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We are publishing this companion proposed rule to the direct final rule on “Agreements and Memoranda of Understanding Between the Food and Drug Administration and Other Departments, Agencies, and Organizations,” which makes technical changes intended to update a requirement that many of these agreements and memoranda of understanding (MOUs) be published in the Federal Register. Because we already post and will continue to post our ongoing agreements and MOUs with other departments, Agencies, and organizations on our Web site upon their completion, this requirement is no longer necessary. This proposed rule, accordingly, would eliminate it. We are proposing these technical changes to conserve Agency time and resources, reduce government paperwork, and eliminate unnecessary Federal Register printing costs while continuing to afford public access to these documents.
Submit either electronic or written comments on or before June 6, 2012. If we receive any significant adverse comments, we will publish a document withdrawing the direct final rule within 30 days after the comment period ends. We will then proceed to respond to comments under this proposed rule using the usual notice and comment procedures.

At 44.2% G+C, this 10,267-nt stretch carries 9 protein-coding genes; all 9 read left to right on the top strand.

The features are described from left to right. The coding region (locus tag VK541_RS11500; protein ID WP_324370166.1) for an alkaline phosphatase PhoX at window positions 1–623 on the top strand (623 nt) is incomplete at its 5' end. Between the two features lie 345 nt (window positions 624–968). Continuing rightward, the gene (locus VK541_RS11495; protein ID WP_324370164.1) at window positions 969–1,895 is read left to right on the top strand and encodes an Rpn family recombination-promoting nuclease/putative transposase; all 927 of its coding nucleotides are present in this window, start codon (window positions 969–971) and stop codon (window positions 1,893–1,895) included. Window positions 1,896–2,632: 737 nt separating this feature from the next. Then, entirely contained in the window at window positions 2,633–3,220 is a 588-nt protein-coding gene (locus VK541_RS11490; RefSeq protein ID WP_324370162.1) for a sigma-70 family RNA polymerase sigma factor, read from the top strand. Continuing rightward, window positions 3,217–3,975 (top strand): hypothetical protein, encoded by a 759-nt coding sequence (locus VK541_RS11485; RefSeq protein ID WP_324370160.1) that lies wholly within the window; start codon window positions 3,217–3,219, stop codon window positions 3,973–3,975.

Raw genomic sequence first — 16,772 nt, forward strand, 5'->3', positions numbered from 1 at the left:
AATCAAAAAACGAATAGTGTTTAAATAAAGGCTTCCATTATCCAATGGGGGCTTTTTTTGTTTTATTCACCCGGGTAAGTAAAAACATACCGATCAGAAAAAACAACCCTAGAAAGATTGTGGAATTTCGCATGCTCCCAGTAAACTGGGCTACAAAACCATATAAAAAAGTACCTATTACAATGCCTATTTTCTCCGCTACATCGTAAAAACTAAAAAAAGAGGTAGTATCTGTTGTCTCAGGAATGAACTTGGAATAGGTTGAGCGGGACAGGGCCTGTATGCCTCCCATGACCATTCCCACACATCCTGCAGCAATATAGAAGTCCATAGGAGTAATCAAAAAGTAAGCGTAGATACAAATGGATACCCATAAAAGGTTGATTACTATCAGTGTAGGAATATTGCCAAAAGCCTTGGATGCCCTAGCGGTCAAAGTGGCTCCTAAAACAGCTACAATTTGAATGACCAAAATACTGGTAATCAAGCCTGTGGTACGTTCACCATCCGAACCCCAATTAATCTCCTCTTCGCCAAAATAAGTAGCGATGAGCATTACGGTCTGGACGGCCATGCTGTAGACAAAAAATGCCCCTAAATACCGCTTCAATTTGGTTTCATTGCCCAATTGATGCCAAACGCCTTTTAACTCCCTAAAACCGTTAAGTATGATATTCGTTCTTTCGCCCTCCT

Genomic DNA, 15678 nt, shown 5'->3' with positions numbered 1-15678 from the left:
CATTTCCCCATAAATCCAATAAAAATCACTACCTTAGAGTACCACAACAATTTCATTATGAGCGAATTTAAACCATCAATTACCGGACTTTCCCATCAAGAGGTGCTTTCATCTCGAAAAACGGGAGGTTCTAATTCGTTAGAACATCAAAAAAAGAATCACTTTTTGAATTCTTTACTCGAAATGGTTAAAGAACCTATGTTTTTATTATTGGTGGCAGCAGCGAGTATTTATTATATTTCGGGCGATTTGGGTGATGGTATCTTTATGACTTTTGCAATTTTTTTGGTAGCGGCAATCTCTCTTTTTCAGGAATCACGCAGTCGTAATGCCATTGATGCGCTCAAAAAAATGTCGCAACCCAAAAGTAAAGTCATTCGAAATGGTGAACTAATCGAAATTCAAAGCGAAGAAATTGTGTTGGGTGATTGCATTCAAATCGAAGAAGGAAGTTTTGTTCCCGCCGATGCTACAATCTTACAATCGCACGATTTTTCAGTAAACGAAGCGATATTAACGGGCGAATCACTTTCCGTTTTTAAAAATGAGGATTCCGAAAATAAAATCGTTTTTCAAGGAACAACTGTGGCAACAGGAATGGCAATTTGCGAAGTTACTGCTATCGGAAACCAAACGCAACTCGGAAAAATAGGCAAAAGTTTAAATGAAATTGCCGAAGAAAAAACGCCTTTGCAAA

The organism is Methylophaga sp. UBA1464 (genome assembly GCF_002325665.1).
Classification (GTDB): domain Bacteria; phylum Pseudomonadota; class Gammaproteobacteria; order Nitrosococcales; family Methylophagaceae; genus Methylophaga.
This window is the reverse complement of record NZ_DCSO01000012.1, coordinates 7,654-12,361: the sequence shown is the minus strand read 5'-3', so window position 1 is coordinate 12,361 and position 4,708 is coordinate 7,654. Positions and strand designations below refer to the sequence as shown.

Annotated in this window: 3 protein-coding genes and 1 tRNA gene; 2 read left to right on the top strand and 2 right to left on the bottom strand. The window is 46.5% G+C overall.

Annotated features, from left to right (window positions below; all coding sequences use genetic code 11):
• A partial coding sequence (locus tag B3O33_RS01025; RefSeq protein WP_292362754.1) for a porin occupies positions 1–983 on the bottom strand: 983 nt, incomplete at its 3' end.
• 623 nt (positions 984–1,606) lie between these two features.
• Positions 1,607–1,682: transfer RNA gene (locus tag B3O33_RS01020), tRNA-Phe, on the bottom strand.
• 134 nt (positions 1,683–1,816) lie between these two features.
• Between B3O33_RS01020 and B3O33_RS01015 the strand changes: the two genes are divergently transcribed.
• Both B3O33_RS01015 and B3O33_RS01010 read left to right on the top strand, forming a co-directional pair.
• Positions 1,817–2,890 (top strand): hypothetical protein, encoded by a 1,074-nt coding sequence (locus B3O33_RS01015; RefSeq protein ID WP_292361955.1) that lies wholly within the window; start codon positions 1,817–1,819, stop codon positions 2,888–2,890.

You may submit comments, identified by Docket No. FDA-2012-N-0205 by any of the following methods:
Submit electronic comments in the following ways:
- Federal eRulemaking Portal: http://www.regulations.gov. Follow the instructions for submitting comments.
Submit written submissions in the following ways:
- FAX: 301-827-6870.
- Mail/Hand delivery/Courier (for paper or CD-ROM submissions): Division of Dockets Management (HFA-305), Food and Drug Administration, 5630 Fishers Lane, Rm. 1061, Rockville, MD 20852.
Instructions: All submissions received must include the Agency name and Docket No. FDA-2012-N-0205 for this rulemaking. All comments received may be posted without change to http://www.regulations.gov, including any personal information provided. For additional information on submitting comments, see the “Comments” heading of the SUPPLEMENTARY INFORMATION section of this document.
Docket: For access to the docket to read background documents or comments received, go to http://www.regulations.gov and insert the docket number, found in brackets in the heading of this document, into the “Search” box and follow the prompts and/or go to the Division of Dockets Management, 5630 Fishers Lane, Rm. 1061, Rockville, MD 20852.